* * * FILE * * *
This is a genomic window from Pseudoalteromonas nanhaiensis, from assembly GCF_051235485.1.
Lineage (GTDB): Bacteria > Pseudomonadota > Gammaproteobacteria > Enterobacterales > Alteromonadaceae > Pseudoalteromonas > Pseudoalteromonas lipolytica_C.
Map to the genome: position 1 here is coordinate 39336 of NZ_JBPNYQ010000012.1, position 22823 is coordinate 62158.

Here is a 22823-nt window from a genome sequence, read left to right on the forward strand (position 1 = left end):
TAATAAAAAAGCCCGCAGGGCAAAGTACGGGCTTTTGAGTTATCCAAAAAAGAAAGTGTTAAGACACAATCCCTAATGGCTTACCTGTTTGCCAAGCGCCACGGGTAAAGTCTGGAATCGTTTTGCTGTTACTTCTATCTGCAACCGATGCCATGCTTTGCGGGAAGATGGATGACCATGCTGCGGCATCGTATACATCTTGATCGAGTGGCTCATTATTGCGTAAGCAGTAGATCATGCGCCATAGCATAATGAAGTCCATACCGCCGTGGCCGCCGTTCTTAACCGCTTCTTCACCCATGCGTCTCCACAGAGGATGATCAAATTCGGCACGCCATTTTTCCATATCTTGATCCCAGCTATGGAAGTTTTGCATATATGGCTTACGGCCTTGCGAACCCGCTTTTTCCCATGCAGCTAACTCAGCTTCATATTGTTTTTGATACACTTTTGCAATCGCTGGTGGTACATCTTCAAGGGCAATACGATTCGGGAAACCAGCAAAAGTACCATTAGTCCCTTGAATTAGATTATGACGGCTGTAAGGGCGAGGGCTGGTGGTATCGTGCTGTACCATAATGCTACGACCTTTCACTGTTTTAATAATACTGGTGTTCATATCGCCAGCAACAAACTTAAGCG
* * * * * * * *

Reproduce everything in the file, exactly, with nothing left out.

This is a genomic window from Pseudoalteromonas nanhaiensis, from assembly GCF_051235485.1.
Lineage (GTDB): Bacteria > Pseudomonadota > Gammaproteobacteria > Enterobacterales > Alteromonadaceae > Pseudoalteromonas > Pseudoalteromonas lipolytica_C.
Map to the genome: position 1 here is coordinate 39336 of NZ_JBPNYQ010000012.1, position 22823 is coordinate 62158.

Here is a 22823-nt window from a genome sequence, read left to right on the forward strand (position 1 = left end):
TAATAAAAAAGCCCGCAGGGCAAAGTACGGGCTTTTGAGTTATCCAAAAAAGAAAGTGTTAAGACACAATCCCTAATGGCTTACCTGTTTGCCAAGCGCCACGGGTAAAGTCTGGAATCGTTTTGCTGTTACTTCTATCTGCAACCGATGCCATGCTTTGCGGGAAGATGGATGACCATGCTGCGGCATCGTATACATCTTGATCGAGTGGCTCATTATTGCGTAAGCAGTAGATCATGCGCCATAGCATAATGAAGTCCATACCGCCGTGGCCGCCGTTCTTAACCGCTTCTTCACCCATGCGTCTCCACAGAGGATGATCAAATTCGGCACGCCATTTTTCCATATCTTGATCCCAGCTATGGAAGTTTTGCATATATGGCTTACGGCCTTGCGAACCCGCTTTTTCCCATGCAGCTAACTCAGCTTCATATTGTTTTTGATACACTTTTGCAATCGCTGGTGGTACATCTTCAAGGGCAATACGATTCGGGAAACCAGCAAAAGTACCATTAGTCCCTTGAATTAGATTATGACGGCTGTAAGGGCGAGGGCTGGTGGTATCGTGCTGTACCATAATGCTACGACCTTTCACTGTTTTAATAATACTGGTGTTCATATCGCCAGCAACAAACTTAAGCG